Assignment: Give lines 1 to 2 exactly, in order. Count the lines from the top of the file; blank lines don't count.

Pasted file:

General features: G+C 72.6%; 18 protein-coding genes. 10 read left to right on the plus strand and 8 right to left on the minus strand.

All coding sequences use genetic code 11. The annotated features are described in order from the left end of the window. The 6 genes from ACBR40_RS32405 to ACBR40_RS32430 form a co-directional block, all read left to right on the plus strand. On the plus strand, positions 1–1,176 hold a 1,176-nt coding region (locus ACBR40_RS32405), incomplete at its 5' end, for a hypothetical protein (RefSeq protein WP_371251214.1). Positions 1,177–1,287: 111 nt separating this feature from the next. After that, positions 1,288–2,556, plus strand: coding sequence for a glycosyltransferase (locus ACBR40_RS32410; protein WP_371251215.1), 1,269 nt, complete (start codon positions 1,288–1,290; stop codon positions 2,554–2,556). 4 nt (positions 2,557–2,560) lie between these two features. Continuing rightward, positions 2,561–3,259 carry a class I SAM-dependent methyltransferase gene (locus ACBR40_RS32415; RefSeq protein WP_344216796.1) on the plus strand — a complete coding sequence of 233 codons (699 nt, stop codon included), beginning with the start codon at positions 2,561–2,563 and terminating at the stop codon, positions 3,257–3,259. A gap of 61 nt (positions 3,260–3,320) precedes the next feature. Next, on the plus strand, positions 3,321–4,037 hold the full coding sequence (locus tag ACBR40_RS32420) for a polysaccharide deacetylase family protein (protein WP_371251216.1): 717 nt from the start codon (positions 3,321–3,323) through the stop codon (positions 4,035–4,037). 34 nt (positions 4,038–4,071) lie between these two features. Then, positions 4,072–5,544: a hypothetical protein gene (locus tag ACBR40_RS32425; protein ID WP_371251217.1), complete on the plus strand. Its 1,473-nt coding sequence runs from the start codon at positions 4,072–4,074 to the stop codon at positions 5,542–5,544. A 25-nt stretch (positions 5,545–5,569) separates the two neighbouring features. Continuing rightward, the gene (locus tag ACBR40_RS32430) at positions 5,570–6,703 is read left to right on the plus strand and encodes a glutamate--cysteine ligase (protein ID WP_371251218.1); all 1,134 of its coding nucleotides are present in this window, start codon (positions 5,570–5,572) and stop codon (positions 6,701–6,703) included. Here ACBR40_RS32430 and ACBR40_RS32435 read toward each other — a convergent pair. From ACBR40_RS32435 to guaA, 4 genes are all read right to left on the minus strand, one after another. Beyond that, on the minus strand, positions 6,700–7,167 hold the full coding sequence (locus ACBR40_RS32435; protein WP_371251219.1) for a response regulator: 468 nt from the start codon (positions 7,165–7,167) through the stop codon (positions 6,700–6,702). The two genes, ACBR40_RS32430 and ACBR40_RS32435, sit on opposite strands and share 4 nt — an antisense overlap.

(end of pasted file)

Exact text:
General features: G+C 72.6%; 18 protein-coding genes. 10 read left to right on the plus strand and 8 right to left on the minus strand.

All coding sequences use genetic code 11. The annotated features are described in order from the left end of the window. The 6 genes from ACBR40_RS32405 to ACBR40_RS32430 form a co-directional block, all read left to right on the plus strand. On the plus strand, positions 1–1,176 hold a 1,176-nt coding region (locus ACBR40_RS32405), incomplete at its 5' end, for a hypothetical protein (RefSeq protein WP_371251214.1). Positions 1,177–1,287: 111 nt separating this feature from the next. After that, positions 1,288–2,556, plus strand: coding sequence for a glycosyltransferase (locus ACBR40_RS32410; protein WP_371251215.1), 1,269 nt, complete (start codon positions 1,288–1,290; stop codon positions 2,554–2,556). 4 nt (positions 2,557–2,560) lie between these two features. Continuing rightward, positions 2,561–3,259 carry a class I SAM-dependent methyltransferase gene (locus ACBR40_RS32415; RefSeq protein WP_344216796.1) on the plus strand — a complete coding sequence of 233 codons (699 nt, stop codon included), beginning with the start codon at positions 2,561–2,563 and terminating at the stop codon, positions 3,257–3,259. A gap of 61 nt (positions 3,260–3,320) precedes the next feature. Next, on the plus strand, positions 3,321–4,037 hold the full coding sequence (locus tag ACBR40_RS32420) for a polysaccharide deacetylase family protein (protein WP_371251216.1): 717 nt from the start codon (positions 3,321–3,323) through the stop codon (positions 4,035–4,037). 34 nt (positions 4,038–4,071) lie between these two features. Then, positions 4,072–5,544: a hypothetical protein gene (locus tag ACBR40_RS32425; protein ID WP_371251217.1), complete on the plus strand. Its 1,473-nt coding sequence runs from the start codon at positions 4,072–4,074 to the stop codon at positions 5,542–5,544. A 25-nt stretch (positions 5,545–5,569) separates the two neighbouring features. Continuing rightward, the gene (locus tag ACBR40_RS32430) at positions 5,570–6,703 is read left to right on the plus strand and encodes a glutamate--cysteine ligase (protein ID WP_371251218.1); all 1,134 of its coding nucleotides are present in this window, start codon (positions 5,570–5,572) and stop codon (positions 6,701–6,703) included. Here ACBR40_RS32430 and ACBR40_RS32435 read toward each other — a convergent pair. From ACBR40_RS32435 to guaA, 4 genes are all read right to left on the minus strand, one after another. Beyond that, on the minus strand, positions 6,700–7,167 hold the full coding sequence (locus ACBR40_RS32435; protein WP_371251219.1) for a response regulator: 468 nt from the start codon (positions 7,165–7,167) through the stop codon (positions 6,700–6,702). The two genes, ACBR40_RS32430 and ACBR40_RS32435, sit on opposite strands and share 4 nt — an antisense overlap.